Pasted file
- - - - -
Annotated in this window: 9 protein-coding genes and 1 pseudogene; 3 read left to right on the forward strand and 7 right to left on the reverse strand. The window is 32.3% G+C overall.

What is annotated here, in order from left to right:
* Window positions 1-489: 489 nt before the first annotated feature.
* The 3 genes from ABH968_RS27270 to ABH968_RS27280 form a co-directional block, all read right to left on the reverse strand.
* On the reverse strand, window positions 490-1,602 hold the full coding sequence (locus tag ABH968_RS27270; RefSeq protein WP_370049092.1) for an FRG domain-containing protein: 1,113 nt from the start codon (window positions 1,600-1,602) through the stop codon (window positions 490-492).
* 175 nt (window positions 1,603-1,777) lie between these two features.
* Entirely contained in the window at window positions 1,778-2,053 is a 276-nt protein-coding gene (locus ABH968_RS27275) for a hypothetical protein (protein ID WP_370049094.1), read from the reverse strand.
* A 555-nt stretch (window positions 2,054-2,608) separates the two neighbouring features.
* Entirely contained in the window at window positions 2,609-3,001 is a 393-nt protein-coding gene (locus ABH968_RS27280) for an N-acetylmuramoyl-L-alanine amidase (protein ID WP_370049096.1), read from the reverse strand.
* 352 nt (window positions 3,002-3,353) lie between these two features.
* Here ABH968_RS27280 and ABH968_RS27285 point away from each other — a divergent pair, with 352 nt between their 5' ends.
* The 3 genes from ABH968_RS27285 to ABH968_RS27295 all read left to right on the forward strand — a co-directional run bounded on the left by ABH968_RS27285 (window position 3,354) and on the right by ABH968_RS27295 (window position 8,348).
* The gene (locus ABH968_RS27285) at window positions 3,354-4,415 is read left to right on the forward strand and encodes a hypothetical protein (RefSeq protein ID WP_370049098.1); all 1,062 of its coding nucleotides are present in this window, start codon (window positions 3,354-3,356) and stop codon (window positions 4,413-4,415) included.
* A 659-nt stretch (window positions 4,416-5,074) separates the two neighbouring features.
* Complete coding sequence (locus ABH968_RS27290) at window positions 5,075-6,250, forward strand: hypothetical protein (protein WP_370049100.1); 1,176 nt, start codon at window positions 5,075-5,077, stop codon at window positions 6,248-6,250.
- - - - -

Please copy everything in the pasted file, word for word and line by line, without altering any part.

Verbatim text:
Annotated in this window: 9 protein-coding genes and 1 pseudogene; 3 read left to right on the forward strand and 7 right to left on the reverse strand. The window is 32.3% G+C overall.

What is annotated here, in order from left to right:
* Window positions 1-489: 489 nt before the first annotated feature.
* The 3 genes from ABH968_RS27270 to ABH968_RS27280 form a co-directional block, all read right to left on the reverse strand.
* On the reverse strand, window positions 490-1,602 hold the full coding sequence (locus tag ABH968_RS27270; RefSeq protein WP_370049092.1) for an FRG domain-containing protein: 1,113 nt from the start codon (window positions 1,600-1,602) through the stop codon (window positions 490-492).
* 175 nt (window positions 1,603-1,777) lie between these two features.
* Entirely contained in the window at window positions 1,778-2,053 is a 276-nt protein-coding gene (locus ABH968_RS27275) for a hypothetical protein (protein ID WP_370049094.1), read from the reverse strand.
* A 555-nt stretch (window positions 2,054-2,608) separates the two neighbouring features.
* Entirely contained in the window at window positions 2,609-3,001 is a 393-nt protein-coding gene (locus ABH968_RS27280) for an N-acetylmuramoyl-L-alanine amidase (protein ID WP_370049096.1), read from the reverse strand.
* 352 nt (window positions 3,002-3,353) lie between these two features.
* Here ABH968_RS27280 and ABH968_RS27285 point away from each other — a divergent pair, with 352 nt between their 5' ends.
* The 3 genes from ABH968_RS27285 to ABH968_RS27295 all read left to right on the forward strand — a co-directional run bounded on the left by ABH968_RS27285 (window position 3,354) and on the right by ABH968_RS27295 (window position 8,348).
* The gene (locus ABH968_RS27285) at window positions 3,354-4,415 is read left to right on the forward strand and encodes a hypothetical protein (RefSeq protein ID WP_370049098.1); all 1,062 of its coding nucleotides are present in this window, start codon (window positions 3,354-3,356) and stop codon (window positions 4,413-4,415) included.
* A 659-nt stretch (window positions 4,416-5,074) separates the two neighbouring features.
* Complete coding sequence (locus ABH968_RS27290) at window positions 5,075-6,250, forward strand: hypothetical protein (protein WP_370049100.1); 1,176 nt, start codon at window positions 5,075-5,077, stop codon at window positions 6,248-6,250.